PDMS is optically clear, and is generally considered to be inert, non-toxic and non-flammable. It is occasionally called dimethicone and is one of several types of silicone oil (polymerized siloxane).
During polymerization, this reaction evolves potentially hazardous hydrogen chloride gas. For medical uses, a process was developed where the chlorine atoms in the silane precursor were replaced with acetate groups, so that the reaction product of the final curing process is nontoxic acetic acid (vinegar). As a side effect, the curing process is also much slower in this case. This is the chemistry used in consumer applications, such as silicone caulk and adhesives.
Silane precursors with more acid-forming groups and fewer methyl groups, such as methyltrichlorosilane, can be used to introduce branches or cross-links in the polymer chain. Ideally, each molecule of such a compound becomes a branch point. This can be used to produce hard silicone resins. Similarly, precursors with three methyl groups can be used to limit molecular weight, since each such molecule has only one reactive site and so forms the end of a siloxane chain.
The polymer is manufactured in multiple viscosities, ranging from a thin pourable liquid (when n is very low), to a thick rubbery semi-solid (when n is very high). PDMS molecules have quite flexible polymer backbones (or chains) due to their siloxane linkages, which are analogous to the ether linkages used to impart rubberiness to polyurethanes. Such flexible chains become loosely entangled when molecular weight is high, which results in PDMS having an unusually high level of viscoelasticity.
Although the viscoelastic properties of PDMS can be intuitively observed using the simple experiment described above, they can be more accurately measured using dynamic mechanical analysis. This involves using a specialized instrument to determine the material's flow characteristics over a wide range of temperatures, flow rates, and deformations. Because of PDMS's chemical stability, it is often used as a calibration fluid for this type of experiment.
Solid PDMS samples (whether surface oxidized or not) will not allow aqueous solvents to infiltrate and swell the material. Thus PDMS structures can be used in combination with water and alcohol solvents without material deformation. However most organic solvents will diffuse into the material and cause it to swell, making them incompatible with PDMS devices. Despite this, some organic solvents lead to sufficiently small swelling that they can be used with PDMS, for instance within the channels of PDMS microfluidic devices. The swelling ratio is roughly inversely related to the solubility parameter of the solvent. Diisopropylamine swells PDMS to the greatest extent, solvents such as chloroform, ether, and THF swell the material to a large extent. Solvents such as acetone, 1-propanol, and pyridine swell the material to a small extent. Alcohols and polar solvents such as methanol, glycerol and water do not swell the material appreciably.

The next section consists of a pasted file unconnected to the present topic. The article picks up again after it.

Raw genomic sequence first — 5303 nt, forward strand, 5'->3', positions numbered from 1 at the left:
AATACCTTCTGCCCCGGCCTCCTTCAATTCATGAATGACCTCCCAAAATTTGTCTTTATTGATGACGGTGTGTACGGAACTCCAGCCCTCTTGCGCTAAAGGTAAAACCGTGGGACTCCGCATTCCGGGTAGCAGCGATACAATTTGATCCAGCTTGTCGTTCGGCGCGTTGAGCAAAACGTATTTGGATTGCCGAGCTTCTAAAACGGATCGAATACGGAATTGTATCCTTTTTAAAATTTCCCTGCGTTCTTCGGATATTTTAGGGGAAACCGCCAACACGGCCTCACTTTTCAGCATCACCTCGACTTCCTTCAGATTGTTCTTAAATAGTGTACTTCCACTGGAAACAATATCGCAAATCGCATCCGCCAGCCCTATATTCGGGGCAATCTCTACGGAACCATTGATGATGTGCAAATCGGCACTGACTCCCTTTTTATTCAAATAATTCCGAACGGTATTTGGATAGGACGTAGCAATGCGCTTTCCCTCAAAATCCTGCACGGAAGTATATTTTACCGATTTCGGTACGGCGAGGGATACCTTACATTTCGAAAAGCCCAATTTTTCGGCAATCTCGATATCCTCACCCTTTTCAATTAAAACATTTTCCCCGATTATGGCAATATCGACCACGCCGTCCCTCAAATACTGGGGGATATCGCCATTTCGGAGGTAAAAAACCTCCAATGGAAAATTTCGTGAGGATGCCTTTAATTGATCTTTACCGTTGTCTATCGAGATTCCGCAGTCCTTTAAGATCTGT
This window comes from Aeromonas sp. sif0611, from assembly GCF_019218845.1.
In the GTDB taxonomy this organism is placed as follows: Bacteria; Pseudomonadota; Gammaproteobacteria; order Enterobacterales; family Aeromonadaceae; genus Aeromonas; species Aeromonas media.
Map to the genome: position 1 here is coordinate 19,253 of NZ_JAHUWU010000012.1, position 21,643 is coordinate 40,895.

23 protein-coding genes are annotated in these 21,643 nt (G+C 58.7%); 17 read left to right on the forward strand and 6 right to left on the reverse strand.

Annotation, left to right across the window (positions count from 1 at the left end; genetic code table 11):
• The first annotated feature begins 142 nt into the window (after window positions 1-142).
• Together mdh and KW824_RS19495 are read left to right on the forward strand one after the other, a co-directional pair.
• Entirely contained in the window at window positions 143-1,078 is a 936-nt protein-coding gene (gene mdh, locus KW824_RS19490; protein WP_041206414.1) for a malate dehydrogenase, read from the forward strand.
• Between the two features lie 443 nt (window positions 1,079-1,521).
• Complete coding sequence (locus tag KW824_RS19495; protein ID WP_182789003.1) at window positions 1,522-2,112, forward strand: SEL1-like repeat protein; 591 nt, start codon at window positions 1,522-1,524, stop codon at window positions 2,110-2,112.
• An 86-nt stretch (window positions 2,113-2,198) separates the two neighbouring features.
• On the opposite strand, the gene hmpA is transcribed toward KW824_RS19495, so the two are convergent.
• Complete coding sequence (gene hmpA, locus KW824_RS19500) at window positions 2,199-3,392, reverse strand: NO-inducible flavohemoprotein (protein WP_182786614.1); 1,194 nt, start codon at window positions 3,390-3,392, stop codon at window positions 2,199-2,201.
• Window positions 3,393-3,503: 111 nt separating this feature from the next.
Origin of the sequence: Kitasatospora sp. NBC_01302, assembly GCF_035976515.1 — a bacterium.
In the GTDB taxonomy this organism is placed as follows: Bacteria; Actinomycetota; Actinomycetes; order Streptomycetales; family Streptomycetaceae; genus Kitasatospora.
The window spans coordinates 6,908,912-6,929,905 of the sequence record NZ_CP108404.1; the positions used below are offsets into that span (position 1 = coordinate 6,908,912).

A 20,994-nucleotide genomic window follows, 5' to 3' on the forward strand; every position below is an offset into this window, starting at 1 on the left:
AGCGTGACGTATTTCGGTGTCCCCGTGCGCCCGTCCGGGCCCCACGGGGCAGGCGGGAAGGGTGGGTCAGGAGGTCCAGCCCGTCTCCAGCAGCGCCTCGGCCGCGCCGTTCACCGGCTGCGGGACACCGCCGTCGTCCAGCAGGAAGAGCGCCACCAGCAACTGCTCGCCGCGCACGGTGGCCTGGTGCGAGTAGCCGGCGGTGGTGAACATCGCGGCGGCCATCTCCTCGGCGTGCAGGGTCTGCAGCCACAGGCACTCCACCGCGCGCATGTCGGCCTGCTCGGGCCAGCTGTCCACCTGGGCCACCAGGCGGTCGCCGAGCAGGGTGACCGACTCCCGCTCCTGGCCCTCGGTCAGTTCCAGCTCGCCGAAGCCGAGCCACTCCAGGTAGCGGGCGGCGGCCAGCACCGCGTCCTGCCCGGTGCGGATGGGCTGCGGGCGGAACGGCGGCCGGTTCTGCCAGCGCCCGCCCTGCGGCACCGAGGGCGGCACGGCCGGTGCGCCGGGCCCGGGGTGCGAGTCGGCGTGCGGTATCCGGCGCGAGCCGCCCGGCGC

PDMS is commonly used as a stamp resin in the procedure of soft lithography, making it one of the most common materials used for flow delivery in microfluidics chips. The process of soft lithography consists of creating an elastic stamp which enables the transfer of patterns of only a few nanometers in size onto glass, silicon or polymer surfaces. With this type of technique it is possible to produce devices which can be used in the areas of optic telecommunications or biomedical research. However, this process still can not be used for the industrial production of electronic components. In fact, the patterns are obtained by the process of stamping thanks to a shape (or stamp). This stamp is produced from the normal techniques of photolithography or electron-beam technology. The resolution depends on the mask used and can reach 6 nm.
PDMS can be cross-linked into networks and is a commonly used system for studying the elasticity of polymer networks.
PDMS can be used in the treatment of head lice.
Dimethicone is also used widely in skin moisturizing lotions, listed as an active ingredient whose purpose is "skin protectant." Some cosmetic formulations use dimethicone and related siloxane polymers in concentrations of use up to 15%. The Cosmetic Ingredient Review's (CIR) Expert Panel, has concluded that dimethicone and related polymers are "safe as used in cosmetic formulations"